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Madness As Usual

Changing Jobs

  • Stefan Kühl
  • Thursday, 20. June 2024

The Imperative to Be Constantly Moving On

No employee should stay in a job for more than three or four years. This idea has become a dogma in the human resources policies of many businesses and public institutions. Thus, people change jobs not only because they fail and therefore are moved down the ladder, or because they are so excellent that they are pushed up the ladder; rather, a change of jobs after a few years is unavoidable because the organization’s HR policies say it is. 

Large developmental aid institutions, such as the World Bank, literally force their employees to take up a new job at least every three years. Newspapers proud of their modern HR policies ask their journalists every three years to write for another section of the paper. Major car makers have their high-fliers move from one position to the next rapidly. One day they may be responsible for the company’s strategy in Germany; the next they are credit business experts in South East Asia. 

The model for this professional merry-go-round is the fundamental rule of the diplomatic service: ‘Never stay in the same place for more than six years.’ This, the argument goes, is the only way to prevent diplomats from becoming entangled with local matters and as a consequence adopting a perspective that is severely limited by the peculiarities of the place where they are stationed. According to this view, regular job changes within an organization are meant to foster the learning not only of the employees but also ultimately of the organization: ‘If the world keeps changing we can’t let our employees stay on in the same place forever.’ But why should constantly shifting its employees around make an organization better able to adapt to its allegedly turbulent environment?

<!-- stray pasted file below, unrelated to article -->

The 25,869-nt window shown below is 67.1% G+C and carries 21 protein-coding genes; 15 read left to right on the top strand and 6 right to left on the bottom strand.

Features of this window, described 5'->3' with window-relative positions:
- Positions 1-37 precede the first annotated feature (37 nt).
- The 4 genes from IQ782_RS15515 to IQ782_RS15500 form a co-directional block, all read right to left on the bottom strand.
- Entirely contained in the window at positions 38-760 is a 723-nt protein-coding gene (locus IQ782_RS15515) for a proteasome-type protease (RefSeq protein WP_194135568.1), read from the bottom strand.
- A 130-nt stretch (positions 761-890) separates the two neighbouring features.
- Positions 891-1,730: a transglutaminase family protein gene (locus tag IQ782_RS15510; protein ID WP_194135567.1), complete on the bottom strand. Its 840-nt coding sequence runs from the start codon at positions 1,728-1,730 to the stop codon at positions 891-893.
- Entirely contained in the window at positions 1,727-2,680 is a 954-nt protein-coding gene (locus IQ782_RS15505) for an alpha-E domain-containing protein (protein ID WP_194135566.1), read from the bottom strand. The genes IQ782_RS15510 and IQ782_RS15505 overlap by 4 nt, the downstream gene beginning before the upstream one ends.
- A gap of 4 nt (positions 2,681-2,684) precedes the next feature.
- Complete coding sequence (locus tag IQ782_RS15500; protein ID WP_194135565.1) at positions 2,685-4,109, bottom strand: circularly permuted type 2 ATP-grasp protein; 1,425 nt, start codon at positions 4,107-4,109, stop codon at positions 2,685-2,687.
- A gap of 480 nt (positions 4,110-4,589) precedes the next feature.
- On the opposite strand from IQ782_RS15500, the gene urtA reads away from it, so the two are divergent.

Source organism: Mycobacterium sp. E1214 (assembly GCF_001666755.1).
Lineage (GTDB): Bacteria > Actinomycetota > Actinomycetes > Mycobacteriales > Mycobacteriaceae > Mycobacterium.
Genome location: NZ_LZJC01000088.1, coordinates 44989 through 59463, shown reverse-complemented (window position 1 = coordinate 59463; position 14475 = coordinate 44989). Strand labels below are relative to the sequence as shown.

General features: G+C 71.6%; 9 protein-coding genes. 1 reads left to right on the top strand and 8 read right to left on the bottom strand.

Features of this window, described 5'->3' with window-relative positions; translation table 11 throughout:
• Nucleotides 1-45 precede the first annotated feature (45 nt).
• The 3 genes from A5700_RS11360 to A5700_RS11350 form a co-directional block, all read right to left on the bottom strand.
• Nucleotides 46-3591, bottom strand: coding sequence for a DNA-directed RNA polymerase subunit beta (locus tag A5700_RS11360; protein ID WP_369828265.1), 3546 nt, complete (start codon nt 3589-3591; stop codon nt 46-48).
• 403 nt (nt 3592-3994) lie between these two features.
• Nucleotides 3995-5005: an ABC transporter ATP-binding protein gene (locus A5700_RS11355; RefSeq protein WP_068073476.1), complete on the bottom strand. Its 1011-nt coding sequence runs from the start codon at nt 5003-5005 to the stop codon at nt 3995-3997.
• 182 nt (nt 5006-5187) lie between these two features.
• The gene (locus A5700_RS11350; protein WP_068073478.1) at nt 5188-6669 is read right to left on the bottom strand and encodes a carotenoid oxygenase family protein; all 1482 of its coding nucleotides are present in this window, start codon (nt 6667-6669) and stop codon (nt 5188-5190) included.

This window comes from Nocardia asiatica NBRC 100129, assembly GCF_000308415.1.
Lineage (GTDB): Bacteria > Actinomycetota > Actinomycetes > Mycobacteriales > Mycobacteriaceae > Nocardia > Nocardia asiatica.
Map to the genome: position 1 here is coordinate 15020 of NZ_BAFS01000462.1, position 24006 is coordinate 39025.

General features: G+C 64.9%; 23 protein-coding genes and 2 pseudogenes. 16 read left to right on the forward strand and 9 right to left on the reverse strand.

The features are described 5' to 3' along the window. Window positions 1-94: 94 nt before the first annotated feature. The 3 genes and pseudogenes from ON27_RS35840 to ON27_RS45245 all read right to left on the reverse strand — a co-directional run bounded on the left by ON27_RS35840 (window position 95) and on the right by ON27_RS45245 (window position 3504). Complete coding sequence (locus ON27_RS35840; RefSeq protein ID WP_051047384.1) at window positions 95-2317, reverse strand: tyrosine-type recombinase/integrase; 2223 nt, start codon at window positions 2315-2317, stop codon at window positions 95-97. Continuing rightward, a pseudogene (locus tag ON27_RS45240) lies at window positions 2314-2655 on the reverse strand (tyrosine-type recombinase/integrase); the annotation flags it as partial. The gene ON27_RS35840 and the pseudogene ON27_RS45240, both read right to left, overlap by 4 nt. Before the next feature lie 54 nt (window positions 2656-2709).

From the perspective of organization studies, the professional merry-go-round is surprising, as businesses, public administrations, and professional associations at the same time follow the principle of ‘the right candidate for the right job’. And who is better suited for a position than the person who has gained several years of experience of doing exactly that job successfully? Conspiracy theorists might scent a secret desire for control behind all this. It is striking that the dogma of constantly changing jobs does not apply to the drivers of UPS delivery vans, employees at a McDonalds, or the assembly-line workers at Opel’s manufacturing plants. It seems rather to be specifically aimed at white-collar workers who are difficult to control with rules and orders. A boss has a problem if a project leader or manager is so knowledgeable about the subject matter that she can simply reject an order by pointing to her superior expertise. This problem can be avoided through a permanent reduction of qualified personnel. 

The overall effect of this strategy is that employees learn in the short term but lose sight of the long-term consequences of their actions. The employee of a developmental aid organization leaves her position before she can see whether the projects she initiated and oversaw come to fruition. A manager moves on to the next stage in her career before she is able to judge whether her business strategy only led to short-term savings or actually produced long-term success in the market. The postulate of ‘life-long learning through life-long job changes’ prevents learning. But perhaps this isn’t all that bad for an organization.

Prof. Stefan Kühl

links in his observations the latest results from research with the current challenges of the corporate world.

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